1991 Season

Methodology

After a two year hiatus, investigations on the site resumed in June 1991. Additional site survey became necessary to answer several management questions before planning any future work. The survey concentrated on mapping the exposed structural remains, measuring the depth of sediment overlying the deck and determining the outline of the port side. In addition, the access hole into the aft cargo hold was briefly opened to examine any changes in the interior conditions and an excavation was made at the stern to examine the rudder. The same surface supplied diving facility and logistical setup used in 1988 and 1989 was put in place for the 1991 work (Lee B. Manley, personal communication 1992; Manley 1992:155).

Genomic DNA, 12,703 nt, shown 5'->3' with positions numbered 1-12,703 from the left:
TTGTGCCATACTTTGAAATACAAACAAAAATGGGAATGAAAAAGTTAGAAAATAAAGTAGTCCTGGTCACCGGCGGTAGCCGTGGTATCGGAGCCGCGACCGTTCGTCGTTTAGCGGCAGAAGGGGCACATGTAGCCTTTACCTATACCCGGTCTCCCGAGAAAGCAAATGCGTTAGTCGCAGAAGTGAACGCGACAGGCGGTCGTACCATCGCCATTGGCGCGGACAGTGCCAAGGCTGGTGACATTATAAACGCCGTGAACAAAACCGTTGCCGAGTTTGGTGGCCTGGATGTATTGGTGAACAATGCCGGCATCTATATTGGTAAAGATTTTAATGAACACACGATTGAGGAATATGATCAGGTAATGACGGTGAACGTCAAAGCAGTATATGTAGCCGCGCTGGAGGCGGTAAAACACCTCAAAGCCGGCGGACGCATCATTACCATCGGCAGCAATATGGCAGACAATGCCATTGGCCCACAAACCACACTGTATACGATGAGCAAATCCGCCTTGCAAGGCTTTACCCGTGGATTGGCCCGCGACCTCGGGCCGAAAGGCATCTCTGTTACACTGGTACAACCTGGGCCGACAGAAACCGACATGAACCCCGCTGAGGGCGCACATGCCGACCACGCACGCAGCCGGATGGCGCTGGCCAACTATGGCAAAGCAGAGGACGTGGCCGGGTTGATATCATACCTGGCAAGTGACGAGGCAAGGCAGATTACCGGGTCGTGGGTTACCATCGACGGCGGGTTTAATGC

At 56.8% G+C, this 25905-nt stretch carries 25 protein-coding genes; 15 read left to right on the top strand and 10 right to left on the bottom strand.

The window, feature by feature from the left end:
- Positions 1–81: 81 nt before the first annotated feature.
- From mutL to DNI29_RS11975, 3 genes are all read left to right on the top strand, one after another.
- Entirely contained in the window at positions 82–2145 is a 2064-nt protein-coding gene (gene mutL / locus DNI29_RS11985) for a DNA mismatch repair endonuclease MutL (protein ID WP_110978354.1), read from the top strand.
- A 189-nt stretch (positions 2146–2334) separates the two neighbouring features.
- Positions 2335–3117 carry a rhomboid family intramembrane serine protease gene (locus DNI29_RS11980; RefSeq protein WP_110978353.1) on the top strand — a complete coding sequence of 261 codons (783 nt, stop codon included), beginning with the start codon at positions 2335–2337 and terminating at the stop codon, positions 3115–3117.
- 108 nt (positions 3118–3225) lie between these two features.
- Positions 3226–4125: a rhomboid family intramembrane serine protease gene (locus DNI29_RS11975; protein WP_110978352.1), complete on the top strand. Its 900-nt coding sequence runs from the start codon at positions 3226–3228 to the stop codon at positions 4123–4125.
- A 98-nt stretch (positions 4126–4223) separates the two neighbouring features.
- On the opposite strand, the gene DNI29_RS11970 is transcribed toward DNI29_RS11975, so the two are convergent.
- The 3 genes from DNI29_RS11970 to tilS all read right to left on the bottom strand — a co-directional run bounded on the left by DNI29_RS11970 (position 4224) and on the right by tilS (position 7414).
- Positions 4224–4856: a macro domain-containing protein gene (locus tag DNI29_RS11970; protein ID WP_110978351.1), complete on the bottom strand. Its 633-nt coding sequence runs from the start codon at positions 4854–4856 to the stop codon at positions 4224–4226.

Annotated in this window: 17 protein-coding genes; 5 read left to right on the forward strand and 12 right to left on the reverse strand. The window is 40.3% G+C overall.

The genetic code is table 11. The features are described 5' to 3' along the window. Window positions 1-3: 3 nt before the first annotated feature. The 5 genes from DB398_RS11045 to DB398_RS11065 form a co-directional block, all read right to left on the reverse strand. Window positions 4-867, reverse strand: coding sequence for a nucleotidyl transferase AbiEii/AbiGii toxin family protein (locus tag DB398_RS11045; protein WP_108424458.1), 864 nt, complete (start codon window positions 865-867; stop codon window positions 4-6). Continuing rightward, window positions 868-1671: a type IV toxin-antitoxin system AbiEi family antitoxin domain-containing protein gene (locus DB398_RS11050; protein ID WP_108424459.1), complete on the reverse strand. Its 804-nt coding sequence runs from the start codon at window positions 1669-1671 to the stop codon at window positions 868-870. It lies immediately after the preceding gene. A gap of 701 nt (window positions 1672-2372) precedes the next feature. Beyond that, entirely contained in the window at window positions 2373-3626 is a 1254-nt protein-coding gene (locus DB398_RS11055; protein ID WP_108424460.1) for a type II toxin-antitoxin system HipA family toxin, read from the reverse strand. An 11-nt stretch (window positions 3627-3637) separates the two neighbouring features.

Mapping activities were confined to the port side of the vessel as defined by the baseline established in 1989. An XY coordinate grid system was established using the stem post as datum and marking the baseline in ten foot intervals (Figure 10). A twenty foot grid square was then constructed from PVC pipe and subdivided into ten foot units to correspond to the mapping system. Placed along the baseline, the grid could be moved in intervals as needed. No vertical control was maintained although the river bottom is relatively flat. By probing at each corner of the ten foot sub-divisions with an eight foot metal rod, measurements of the sediment overlying the wreck were recorded (Figure 10). In addition, all material protruding from the bottom was identified and mapped using the grid. The final objective was to locate the edge of the port side by probing. Each probing line ran perpendicular to the baseline and was spaced five feet from the next line. Beginning on the baseline, divers probed to port every five feet until the side was encountered (Lee B. Manley, personal communication 1992; Manley 1992:155).